As a result of the nastiest snowfall in five decades the Chinese
government has sent a working team to Chenzhou, the city worst hit
by snowstorms in south China's Hunan Province, to investigate
causes of the widespread power blackout.
The working team, organized by the National Development and
Reform Commission (NDRC), includes officials and experts from the
NDRC, the State Grid and power consultative companies. At damaged
transformer stations, they found that heavy and thick ice had
formed on power lines and poles, the cause of much of the
The minimum temperature in Chenzhou this winter was minus five
degrees Celsius. At first it seems odd that Chenzhou had such
problems, especially compared with northern China, where winter
temperatures can be as low as minus 20 to 30. Yet in the north
there is no ice formation on power supply lines.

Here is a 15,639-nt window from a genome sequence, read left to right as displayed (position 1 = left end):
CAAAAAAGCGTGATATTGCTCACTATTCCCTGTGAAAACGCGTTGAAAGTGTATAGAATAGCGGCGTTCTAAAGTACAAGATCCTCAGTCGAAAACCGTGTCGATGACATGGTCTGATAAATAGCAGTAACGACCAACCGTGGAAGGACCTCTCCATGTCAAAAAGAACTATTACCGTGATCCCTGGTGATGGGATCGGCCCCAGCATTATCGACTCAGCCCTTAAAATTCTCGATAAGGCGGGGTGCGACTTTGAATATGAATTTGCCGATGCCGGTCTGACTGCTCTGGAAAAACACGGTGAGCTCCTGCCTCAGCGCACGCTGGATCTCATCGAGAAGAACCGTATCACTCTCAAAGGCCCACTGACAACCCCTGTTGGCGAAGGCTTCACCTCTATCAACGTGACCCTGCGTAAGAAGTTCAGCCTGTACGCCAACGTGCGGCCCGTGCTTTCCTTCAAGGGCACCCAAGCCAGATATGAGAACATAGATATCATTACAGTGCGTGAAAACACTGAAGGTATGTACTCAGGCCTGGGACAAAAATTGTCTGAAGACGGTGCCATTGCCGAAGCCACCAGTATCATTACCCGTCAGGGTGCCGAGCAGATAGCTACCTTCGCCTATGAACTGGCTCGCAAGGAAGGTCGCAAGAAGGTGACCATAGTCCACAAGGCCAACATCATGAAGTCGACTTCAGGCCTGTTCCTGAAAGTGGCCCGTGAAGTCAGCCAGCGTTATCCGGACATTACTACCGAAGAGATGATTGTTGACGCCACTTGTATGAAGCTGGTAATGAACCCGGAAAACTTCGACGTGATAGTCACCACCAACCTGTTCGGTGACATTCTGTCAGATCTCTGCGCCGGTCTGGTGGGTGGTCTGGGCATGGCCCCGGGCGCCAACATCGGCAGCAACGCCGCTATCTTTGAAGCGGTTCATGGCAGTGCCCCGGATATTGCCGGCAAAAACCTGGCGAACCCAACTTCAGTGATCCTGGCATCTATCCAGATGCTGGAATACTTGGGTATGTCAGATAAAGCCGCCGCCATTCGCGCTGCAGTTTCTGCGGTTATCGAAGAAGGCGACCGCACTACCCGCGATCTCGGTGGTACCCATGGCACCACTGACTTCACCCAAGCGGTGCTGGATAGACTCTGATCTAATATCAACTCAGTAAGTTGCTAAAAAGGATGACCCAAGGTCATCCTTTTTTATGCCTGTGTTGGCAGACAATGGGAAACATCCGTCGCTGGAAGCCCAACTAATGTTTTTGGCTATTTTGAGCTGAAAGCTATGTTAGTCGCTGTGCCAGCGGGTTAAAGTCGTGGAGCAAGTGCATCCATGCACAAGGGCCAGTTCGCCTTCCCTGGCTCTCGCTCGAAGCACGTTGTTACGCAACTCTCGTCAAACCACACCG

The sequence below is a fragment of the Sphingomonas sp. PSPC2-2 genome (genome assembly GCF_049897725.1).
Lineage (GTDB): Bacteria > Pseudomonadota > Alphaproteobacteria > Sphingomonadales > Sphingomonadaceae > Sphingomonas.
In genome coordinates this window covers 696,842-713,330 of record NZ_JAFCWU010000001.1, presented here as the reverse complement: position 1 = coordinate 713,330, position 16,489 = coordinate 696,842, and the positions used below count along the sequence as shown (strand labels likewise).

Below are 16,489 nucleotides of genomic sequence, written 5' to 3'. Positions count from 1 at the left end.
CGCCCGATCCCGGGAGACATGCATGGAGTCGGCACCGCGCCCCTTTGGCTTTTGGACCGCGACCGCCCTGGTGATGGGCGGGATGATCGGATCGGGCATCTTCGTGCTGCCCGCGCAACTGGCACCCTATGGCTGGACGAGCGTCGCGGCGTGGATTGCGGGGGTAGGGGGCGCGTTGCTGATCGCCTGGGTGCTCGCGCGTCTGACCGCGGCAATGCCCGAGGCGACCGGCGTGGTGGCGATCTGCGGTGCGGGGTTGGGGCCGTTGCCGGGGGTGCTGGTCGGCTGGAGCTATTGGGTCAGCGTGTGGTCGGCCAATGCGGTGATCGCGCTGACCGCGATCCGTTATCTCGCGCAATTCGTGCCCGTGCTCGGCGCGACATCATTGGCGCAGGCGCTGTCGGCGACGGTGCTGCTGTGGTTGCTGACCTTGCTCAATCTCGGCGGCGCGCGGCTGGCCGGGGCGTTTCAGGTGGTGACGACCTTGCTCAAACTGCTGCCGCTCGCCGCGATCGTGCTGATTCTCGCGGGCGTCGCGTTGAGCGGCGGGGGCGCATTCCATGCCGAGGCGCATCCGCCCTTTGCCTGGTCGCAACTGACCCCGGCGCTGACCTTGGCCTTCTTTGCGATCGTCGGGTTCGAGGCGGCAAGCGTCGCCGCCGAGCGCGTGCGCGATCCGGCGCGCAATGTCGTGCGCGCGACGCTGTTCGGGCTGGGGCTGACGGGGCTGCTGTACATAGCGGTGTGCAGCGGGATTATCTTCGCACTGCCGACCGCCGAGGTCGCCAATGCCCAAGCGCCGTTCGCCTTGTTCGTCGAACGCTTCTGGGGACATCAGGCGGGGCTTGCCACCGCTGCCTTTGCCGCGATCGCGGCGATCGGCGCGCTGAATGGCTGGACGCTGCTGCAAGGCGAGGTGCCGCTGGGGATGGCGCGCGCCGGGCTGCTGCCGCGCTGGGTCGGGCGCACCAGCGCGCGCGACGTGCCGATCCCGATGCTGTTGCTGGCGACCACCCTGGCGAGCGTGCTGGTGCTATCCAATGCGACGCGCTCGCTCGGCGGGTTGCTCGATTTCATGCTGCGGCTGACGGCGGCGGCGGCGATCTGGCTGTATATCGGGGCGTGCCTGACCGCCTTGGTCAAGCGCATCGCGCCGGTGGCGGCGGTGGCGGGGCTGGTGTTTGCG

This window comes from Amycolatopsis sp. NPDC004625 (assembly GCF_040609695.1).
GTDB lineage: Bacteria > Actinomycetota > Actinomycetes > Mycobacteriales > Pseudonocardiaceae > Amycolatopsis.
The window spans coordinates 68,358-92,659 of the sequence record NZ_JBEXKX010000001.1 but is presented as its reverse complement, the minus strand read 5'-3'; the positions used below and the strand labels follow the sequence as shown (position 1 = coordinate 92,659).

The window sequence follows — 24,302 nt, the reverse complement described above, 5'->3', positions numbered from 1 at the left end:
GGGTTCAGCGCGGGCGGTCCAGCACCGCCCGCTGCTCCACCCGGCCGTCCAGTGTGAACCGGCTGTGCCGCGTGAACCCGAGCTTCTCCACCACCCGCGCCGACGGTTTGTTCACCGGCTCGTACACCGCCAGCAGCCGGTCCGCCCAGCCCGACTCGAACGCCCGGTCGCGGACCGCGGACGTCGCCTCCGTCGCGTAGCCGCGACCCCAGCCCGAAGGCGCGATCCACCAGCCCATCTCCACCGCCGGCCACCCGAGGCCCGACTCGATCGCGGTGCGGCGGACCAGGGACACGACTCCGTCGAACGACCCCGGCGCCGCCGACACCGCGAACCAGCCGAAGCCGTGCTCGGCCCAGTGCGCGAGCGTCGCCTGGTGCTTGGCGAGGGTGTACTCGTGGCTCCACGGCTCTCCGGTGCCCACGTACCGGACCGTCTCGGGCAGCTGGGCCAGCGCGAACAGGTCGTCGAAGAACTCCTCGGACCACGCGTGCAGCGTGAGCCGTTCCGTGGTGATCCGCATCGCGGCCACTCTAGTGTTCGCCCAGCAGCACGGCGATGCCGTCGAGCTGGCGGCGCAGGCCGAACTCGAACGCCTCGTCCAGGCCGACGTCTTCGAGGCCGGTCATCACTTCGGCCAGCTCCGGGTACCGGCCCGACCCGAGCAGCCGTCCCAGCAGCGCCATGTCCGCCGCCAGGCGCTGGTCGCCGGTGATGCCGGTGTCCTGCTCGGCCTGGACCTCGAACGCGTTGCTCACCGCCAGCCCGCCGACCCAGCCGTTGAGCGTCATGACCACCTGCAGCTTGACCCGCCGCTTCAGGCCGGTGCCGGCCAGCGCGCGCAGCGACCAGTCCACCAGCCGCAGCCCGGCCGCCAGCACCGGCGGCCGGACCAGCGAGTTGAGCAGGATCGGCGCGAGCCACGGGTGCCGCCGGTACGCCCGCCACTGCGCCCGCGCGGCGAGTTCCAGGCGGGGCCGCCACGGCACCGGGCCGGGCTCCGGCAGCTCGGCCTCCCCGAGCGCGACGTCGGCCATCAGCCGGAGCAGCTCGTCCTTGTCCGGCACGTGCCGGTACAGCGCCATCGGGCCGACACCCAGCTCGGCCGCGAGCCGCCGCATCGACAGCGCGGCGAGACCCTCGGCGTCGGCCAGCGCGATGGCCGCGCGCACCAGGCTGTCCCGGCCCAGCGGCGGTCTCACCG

"The humidity here is all to blame," said Liang Zhengping,
senior engineer with China Power Engineering Consulting Group
Corporation (CPECGC). "When the temperature ranges between zero and
minus five, the moisture in the air can easily freeze on power
lines and accrete gradually if bad weather lasts."
Wu Yun, chief engineer of CPECGC, said the iron tower supporting
the power lines usually weighs six tons, however, when ice becomes
thicker and thicker on it, it weighs some 50 tons or six times the
original, that's the reason it collapsed.
An official in charge of the investigation said that with
lessons learned from this snow and ice disaster, China will further
improve its emergency mechanism for power supply, with adjustment
to grid designs to raise their reliability.
The snow havoc over the past few weeks in China has resulted in
direct economic losses of about 80 billion yuan (11 billion U.S.
dollars), toppled 300,000 homes, damaged 90 million hectares of
crops in 19 provinces and regions, the Red Cross Society of China
said earlier this week.
It has also killed scores of people and disrupted transport and
power services across a large swathe of the country's southern,
central and eastern regions.
(Xinhua News Agency February 9, 2008)